10:30 AM Dirksen Senate Office Building 562
- The Honorable Ann Marie Buerkle, Acting Chairman, Consumer Product Safety Commission
- The Honorable Robert Adler, Commissioner, Consumer Product Safety Commission
- The Honorable Dana Baiocco, Commissioner, Consumer Product Safety Commission
- The Honorable Peter Feldman, Commissioner, Consumer Product Safety Commission
- The Honorable Elliot Kaye, Commissioner, Consumer Product Safety Commission
*Witness list subject to change
Thursday, June 20, 2019
Subcommittee on Manufacturing, Trade, and Consumer Protection
This hearing will take place in the Dirksen Senate Office Building 562. Witness testimony, opening statements, and a live video of the hearing will be available on www.commerce.senate.gov.
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Chairman Jerry Moran
Good morning, and welcome to today’s oversight hearing of the Consumer Product Safety Commission.
Thank you to all the Commissioners for being here today as the Senate Commerce Subcommittee on Manufacturing, Trade and Consumer Protection conducts its oversight of the CPSC. According to the Commission, deaths, injuries and property damage from incidents stemming from consumer products cost the nation more than $1 trillion per year.
The Commission has a broad mandate to protect consumers from unreasonable risks of injuries associated with more than 15,000 consumer products, including household products, toys, sporting goods and more.
The Commission was established by the Consumer Product Safety Act of 1972 as the jurisdictional independent agency charged with enforcing various federal statutes geared for protecting consumers.
Responsibilities of the Commission include: the development of manufacturing standards with the input of consumer advocates, academia and industry stakeholders; issuance of mandatory standards and bans on specific products, if necessary; administration of recalls on products that pose unnecessary risks to consumers and require repair when appropriate; extensive research into potential product hazards; and education of consumers to promote awareness in the consumer product space.
While the Commission does not have jurisdiction over certain consumer products, including tobacco, motor vehicles, pesticides, firearms, ammunition, aircraft, marine vessels, drugs, medical devices, cosmetics and food, their broad mandate requires calculated yet timely decision-making in order to provide necessary protections to Americans without unnecessarily harming businesses.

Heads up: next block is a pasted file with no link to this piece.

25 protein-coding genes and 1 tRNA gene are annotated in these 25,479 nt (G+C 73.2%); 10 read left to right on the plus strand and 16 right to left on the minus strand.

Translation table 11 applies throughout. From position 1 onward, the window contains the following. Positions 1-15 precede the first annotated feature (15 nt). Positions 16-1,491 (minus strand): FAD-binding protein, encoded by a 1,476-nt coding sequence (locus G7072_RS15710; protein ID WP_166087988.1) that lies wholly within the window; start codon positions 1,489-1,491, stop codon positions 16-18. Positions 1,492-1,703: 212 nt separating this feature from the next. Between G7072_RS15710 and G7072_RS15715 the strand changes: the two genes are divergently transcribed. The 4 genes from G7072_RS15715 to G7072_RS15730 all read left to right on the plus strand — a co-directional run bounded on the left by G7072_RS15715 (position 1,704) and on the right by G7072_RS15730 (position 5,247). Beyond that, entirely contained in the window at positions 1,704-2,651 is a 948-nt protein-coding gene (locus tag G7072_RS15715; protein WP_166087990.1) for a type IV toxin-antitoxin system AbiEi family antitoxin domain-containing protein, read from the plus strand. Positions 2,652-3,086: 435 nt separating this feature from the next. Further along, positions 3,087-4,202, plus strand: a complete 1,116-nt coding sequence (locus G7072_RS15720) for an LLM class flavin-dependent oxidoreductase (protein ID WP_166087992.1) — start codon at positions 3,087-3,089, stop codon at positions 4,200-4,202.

Central to the Commission’s function is its use of voluntary consumer product standards instead of the promulgation of mandatory requirements when appropriate. This approach allows the agency to have a collaborative working relationship with consumer advocacy groups, manufacturers, importers, retailers and other stakeholders, which increases the flow of information for timely, accurate and data-driven decisions related to risks posed towards consumers.
While the Commission is a relatively small agency, its influence is felt across the economy, and I look forward to hearing from the Commission about their critical initiatives and rulemaking agenda.
In 2017, this Subcommittee held a hearing to examine the effectiveness of the Virginia Graeme Baker Pool and Spa Safety Act, which was enacted to enhance the safety of public and private pools and spas, reduce drownings and entrapment incidents, and educate the public on the importance of constant supervision of children in and around water.
While this law has certainly had a positive impact on improving pool safety at the national level, the Commission published a report this May indicating that the total number of drownings in 2016 was higher than the total number of drownings in 2015 – including instances involving young children. I hope the Commission will provide recommendation on what else needs to be done to prevent these tragic deaths.
The data-driven mission of the Commission and its efforts to keep pace with the increasingly technological economy will continue to be a critical aspect of the agency’s effectiveness. As unauthorized disclosures of confidential information continue to plague actors in both the private and public sectors, including the CPSC, heightened attention to ensuring that resources and staffing are effectively dedicated to protecting such information is necessary.
For these purposes, Ranking Member Blumenthal and I introduced the CPSC Chief Information Officer Parity Act, which will ensure that the agency’s top IT expert has a significant role in the Commission’s decision-making processes for budgetary and personnel purposes. Additionally, it would authorize the Commission to bring on a Chief Data Officer and Chief Technologist to support such efforts and protect the agency’s systems from vulnerabilities.
As the Fourth of July approaches, I would also like an update from the Commission on an issue we have discussed in this setting previously pertaining to fireworks devices.